School reading: Karen Joy Fowler on 'The Hobbit'
Author Karen Joy Fowler Fowler is known for her bestselling novel "The Jane Austen Book Club," but she's also an award-winning science-fiction writer. Her new short-story collection, "What I Didn't See and other stories," published by the independent Small Beer Press, includes both historical and fantastical elements -- a one-winged man, the ghost of John Wilkes Booth's brother -- and is described by Publishers Weekly as "genre-busting" and "thought-provoking." Fowler will be at Vroman's on Friday at 7 p.m. to read and discuss "What I Didn't See."
Jacket Copy: What was the most or least interesting book that you were assigned in school?
Karen Joy Fowler: I have always been a generous and enthusiastic reader. I can honestly say that not a single book in the whole of my education ever bored me, though I found Chaucer (junior year of high school) quite difficult. I'm still in touch with a handful of people from my English class (we were tracked so the class was the same people every year). From time to time, we argue and re-argue various book choices -- clearly, we were asked to read a number of classics we were too young and dumb to appreciate, and I seem to be in the minority in thinking that was still a good thing.
But if I'm made to pick one transcendent reading experience, then it was listening to Miss Sarzin as, if we'd been very very good, she read the next chapter of "The Hobbit" aloud to us.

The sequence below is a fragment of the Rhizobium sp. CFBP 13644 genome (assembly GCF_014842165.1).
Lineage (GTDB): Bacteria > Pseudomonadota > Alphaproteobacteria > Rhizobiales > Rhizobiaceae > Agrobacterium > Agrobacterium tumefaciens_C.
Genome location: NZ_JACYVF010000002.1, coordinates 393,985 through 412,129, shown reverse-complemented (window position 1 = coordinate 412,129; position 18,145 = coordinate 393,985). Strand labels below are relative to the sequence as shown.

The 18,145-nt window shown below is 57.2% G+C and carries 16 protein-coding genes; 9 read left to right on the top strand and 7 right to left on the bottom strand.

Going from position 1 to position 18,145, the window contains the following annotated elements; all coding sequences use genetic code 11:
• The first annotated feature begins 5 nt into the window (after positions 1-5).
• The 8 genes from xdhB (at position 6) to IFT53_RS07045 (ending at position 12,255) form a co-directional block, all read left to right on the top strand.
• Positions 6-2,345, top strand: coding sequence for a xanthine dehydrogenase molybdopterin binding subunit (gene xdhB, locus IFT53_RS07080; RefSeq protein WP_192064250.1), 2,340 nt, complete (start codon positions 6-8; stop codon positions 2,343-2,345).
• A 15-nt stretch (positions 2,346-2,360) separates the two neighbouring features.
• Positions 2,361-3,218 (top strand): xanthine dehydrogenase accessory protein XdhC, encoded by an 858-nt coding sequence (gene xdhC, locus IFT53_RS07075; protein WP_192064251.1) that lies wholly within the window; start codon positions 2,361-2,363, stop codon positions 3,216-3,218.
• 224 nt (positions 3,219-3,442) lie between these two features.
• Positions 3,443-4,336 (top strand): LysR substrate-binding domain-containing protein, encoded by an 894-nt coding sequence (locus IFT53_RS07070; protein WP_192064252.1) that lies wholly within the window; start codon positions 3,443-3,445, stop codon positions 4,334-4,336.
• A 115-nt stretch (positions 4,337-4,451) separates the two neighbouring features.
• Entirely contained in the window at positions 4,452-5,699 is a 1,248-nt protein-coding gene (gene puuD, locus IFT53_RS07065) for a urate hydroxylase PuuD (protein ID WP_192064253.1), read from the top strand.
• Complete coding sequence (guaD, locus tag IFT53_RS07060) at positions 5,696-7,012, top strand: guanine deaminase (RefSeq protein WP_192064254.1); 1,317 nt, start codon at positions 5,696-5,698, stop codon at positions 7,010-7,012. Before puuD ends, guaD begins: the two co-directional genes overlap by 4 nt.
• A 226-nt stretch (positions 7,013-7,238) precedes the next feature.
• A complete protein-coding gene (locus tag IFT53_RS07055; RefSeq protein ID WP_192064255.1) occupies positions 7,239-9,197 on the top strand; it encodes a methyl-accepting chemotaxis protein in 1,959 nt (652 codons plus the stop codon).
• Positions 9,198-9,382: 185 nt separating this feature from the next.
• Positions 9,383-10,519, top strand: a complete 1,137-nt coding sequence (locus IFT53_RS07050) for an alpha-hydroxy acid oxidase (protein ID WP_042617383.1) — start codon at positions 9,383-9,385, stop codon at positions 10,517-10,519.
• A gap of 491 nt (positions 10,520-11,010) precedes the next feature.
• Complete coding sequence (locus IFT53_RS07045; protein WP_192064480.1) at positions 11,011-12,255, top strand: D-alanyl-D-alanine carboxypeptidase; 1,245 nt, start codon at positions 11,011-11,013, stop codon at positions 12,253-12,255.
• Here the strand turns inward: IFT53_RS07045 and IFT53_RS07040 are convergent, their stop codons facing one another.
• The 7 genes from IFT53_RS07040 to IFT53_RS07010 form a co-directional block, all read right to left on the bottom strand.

JC: What grade/class were you in, and what was the name of your school?
KJF: I was at Addison Elementary in Palo Alto, Calif. Sixth grade.
JC: Did you read the book?
KJF: I listened to it. I lived in it. I read it over for myself the minute Miss Sarzin finished.
JC: What did you learn from it? Why does it stand out?
KJF: I learned how to comport myself among trolls, elves, hobbits or goblins. I learned that a friend can be lost to greed and avarice. I learned that solving riddles may be as important a survival skill as bowmanship. I know how to talk to a dragon and that it's best not to.
Added to the pleasures of the book itself was the shared experience -- a whole class full of kids simultaneously transported to Middle Earth. We were all hobbits then. It was like a fever.
JC: Did you have to take a test on it, or write a paper? Do you remember what grade you got?
KJF: We did not take a test nor write a paper. We made hobbits by wrapping light bulbs in papier-mache and then painting and dressing them. I made a very creditable hobbit in a tux and top hat.
JC: Which teacher assigned it? Did he/she assign lots of good (or bad) reading?
KJF: Miss Sarzin was the best teacher I ever had.
JC: If you were teaching a similar class today, what book would you assign your students?
KJF: Kids today are more imperiled by advertising than by goblins. I'd assign "Feed" by M.T. Anderson.
-- Carolyn Kellogg